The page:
COMMENTS: Mimicking the lo-fi aesthetics of VHS tape, complete with horizontal hold tracking errors and blocky-fonted “play” and “rew” legends appearing on the screen, is a great trick to give Trash Humpers an antiquarian, found footage feel. But the look isn’t the only anachronistic thing about the movie, which evokes (like a third or fourth generation dub) the punk spirits of earlier shock auteurs like Paul Morrisey (1960s), John Waters (1970s), and Nick Zedd (1980s). First rejecting conventional cinematography for the camcorder’s glare, Trash Humpers next dispenses with narrative in favor of disconnected episodes celebrating the beauty of vandalism and sadism. In between bouts of garbage copulation, the nameless humpers break TVs with sledgehammers and ride around a deserted, trash-strewn Nashville with baby dolls dragging behind their bicycles. In the course of their wanderings they meet a boy in a Sunday suit whom they teach to slip razor blades into apples, pancake-making fake Siamese twins, overweight prostitutes who serenade us with a chorus of “Silent Night,” and a street poet dressed in a French maid’s costume. Korine indulges his peculiar obsessions with the grotesque and with white trash anti-culture to the hilt here; the implicit sense of classism and self-satisfied superiority grates just as it did in Gummo. In fact, Trash Humpers resembles nothing so much as the work of a budgetless student filmmaker determined to emulate Korine’s notorious first film. But the inspired moments that gave life to Gummo, like the spaghetti in the bathtub scene, are missing, as is the stylistic variety and any semblance of emotional involvement with the characters. This makes Trash Humpers, even at a slim 78 minutes, an avant-garde endurance test. Philosophically, the movie is reprehensible. Some generously see in it a critique of disposable consumer society, but if you take Korine at his word, he admires the humpers and sees them as the stand-ins for the outsider artist free from society’s conventions. His director’s statement calls the film “almost an ode to vandalism” and he has said in an interview, “I have a real deep love and admiration for these characters… There can be a creative beauty in their mayhem and destruction.” The humper he portrays expresses disdain for Americans sleeping in their comfortable suburban homes, while he prowls the night looking for something to smash. “That’s a stupid way to live… We chose to live like free people.” The humpers’ freedom is Sadean, however; they live with no consequences to their actions, free to torment Siamese twins and kill transvestites with hammers for a thrill. They’re redneck Übermensch, living outside of society’s conventions according to their own laws, but they’re too stupid and unimaginative to do anything interesting with their freedom; they smash idols (television sets) but can build none of their own. Korine is very good at shining a flashlight on American ugliness, but his art seldom progresses beyond that point. All he does is look for a new skewed expressionist angle for that beam, and fiddle with the contrast. He has a talent for the shabbily uncanny: the geriatric masks are calibrated to look almost like real makeup, but are just artificial enough so that you never figure out whether the humpers are actually intended to be old timers, or if they’re just wearing masks for anonymity. Korine himself frequently warbles a little tune about “three little devils” while filming empty parking lots or weed-strewn fields, and the falsetto folk melody mixes the irritating and the sublime in a curiously effective way. In these tiny slices Korine nearly transmutes hideousness to beauty, but, like the failed cinematic alchemists of ugliness before him, the universal formula remains as elusive as ever.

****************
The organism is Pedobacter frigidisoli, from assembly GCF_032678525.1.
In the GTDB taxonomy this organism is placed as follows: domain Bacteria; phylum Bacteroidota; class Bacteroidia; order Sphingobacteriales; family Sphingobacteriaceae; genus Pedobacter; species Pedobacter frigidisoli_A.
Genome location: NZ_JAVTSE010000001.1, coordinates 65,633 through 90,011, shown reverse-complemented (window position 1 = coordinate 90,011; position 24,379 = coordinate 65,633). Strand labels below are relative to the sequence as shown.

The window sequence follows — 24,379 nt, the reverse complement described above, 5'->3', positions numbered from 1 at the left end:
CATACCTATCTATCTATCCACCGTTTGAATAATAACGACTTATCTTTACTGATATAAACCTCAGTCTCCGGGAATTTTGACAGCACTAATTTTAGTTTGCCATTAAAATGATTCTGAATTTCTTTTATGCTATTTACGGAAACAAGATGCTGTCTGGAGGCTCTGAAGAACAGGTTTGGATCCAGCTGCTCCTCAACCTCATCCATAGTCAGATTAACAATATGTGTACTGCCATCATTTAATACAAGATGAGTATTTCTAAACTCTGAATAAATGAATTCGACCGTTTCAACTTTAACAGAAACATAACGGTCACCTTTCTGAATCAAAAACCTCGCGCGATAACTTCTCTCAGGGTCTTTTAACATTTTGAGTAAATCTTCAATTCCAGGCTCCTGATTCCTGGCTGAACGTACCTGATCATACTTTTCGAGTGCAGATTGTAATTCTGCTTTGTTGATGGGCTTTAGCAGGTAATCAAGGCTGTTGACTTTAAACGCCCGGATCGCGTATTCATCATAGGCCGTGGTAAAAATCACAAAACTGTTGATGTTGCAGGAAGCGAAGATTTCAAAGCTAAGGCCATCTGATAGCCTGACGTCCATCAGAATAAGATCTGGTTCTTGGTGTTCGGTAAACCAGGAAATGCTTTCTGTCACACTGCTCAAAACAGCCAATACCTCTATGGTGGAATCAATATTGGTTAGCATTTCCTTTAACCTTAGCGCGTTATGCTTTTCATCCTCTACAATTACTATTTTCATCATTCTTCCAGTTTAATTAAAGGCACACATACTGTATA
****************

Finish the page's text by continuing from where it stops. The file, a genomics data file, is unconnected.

Trash Humpers was made in only a few weeks with a small crew of family and friends, and largely improvised; production began soon after the director’s biggest budget production, Mister Lonely (2008), flopped commercially. Distributor Drag City got fortuitous mileage out of Netflix’s initial refusal (since revoked) to stock the film, which made the picture’s content seem much more daring and outré than it actually is (it’s not tame, but if you’re reading this, you’ve probably seen much worse).
WHAT THE CRITICS SAY:
“Korine works in an almost blissfully weird utopia of marginalized naughtiness here, and more craftily distills his willful transgressiveness into something strange and watchable.”–Robert Abele, The Los Angeles Times (contemporaneous)
(This movie was nominated for review by our own Cameron Jorgenson, who said “looks very promising [but] it may not make it, because Gummo is already on the list.” Suggest a weird movie of your own here.)